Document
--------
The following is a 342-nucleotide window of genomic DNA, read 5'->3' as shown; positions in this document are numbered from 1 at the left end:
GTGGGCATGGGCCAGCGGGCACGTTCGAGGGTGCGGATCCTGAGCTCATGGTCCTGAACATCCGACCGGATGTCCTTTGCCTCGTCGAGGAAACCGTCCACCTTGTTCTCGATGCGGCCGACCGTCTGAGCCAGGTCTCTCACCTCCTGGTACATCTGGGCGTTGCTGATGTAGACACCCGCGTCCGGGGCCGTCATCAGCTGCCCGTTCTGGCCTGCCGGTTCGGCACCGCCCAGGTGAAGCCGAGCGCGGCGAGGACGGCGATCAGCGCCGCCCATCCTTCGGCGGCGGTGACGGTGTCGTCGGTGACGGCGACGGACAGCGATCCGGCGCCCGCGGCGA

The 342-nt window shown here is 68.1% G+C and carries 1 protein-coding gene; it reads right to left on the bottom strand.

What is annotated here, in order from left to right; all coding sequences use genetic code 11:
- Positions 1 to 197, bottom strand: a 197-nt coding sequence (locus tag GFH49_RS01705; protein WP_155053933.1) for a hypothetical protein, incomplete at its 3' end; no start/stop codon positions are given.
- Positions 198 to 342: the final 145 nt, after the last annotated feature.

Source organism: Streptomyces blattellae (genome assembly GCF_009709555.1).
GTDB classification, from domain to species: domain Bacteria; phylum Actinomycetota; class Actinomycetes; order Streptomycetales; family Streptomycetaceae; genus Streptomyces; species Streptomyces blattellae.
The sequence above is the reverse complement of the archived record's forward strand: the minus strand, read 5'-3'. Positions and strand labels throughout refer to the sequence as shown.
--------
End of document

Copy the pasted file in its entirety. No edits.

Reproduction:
The following is a 342-nucleotide window of genomic DNA, read 5'->3' as shown; positions in this document are numbered from 1 at the left end:
GTGGGCATGGGCCAGCGGGCACGTTCGAGGGTGCGGATCCTGAGCTCATGGTCCTGAACATCCGACCGGATGTCCTTTGCCTCGTCGAGGAAACCGTCCACCTTGTTCTCGATGCGGCCGACCGTCTGAGCCAGGTCTCTCACCTCCTGGTACATCTGGGCGTTGCTGATGTAGACACCCGCGTCCGGGGCCGTCATCAGCTGCCCGTTCTGGCCTGCCGGTTCGGCACCGCCCAGGTGAAGCCGAGCGCGGCGAGGACGGCGATCAGCGCCGCCCATCCTTCGGCGGCGGTGACGGTGTCGTCGGTGACGGCGACGGACAGCGATCCGGCGCCCGCGGCGA

The 342-nt window shown here is 68.1% G+C and carries 1 protein-coding gene; it reads right to left on the bottom strand.

What is annotated here, in order from left to right; all coding sequences use genetic code 11:
- Positions 1 to 197, bottom strand: a 197-nt coding sequence (locus tag GFH49_RS01705; protein WP_155053933.1) for a hypothetical protein, incomplete at its 3' end; no start/stop codon positions are given.
- Positions 198 to 342: the final 145 nt, after the last annotated feature.

Source organism: Streptomyces blattellae (genome assembly GCF_009709555.1).
GTDB classification, from domain to species: domain Bacteria; phylum Actinomycetota; class Actinomycetes; order Streptomycetales; family Streptomycetaceae; genus Streptomyces; species Streptomyces blattellae.
The sequence above is the reverse complement of the archived record's forward strand: the minus strand, read 5'-3'. Positions and strand labels throughout refer to the sequence as shown.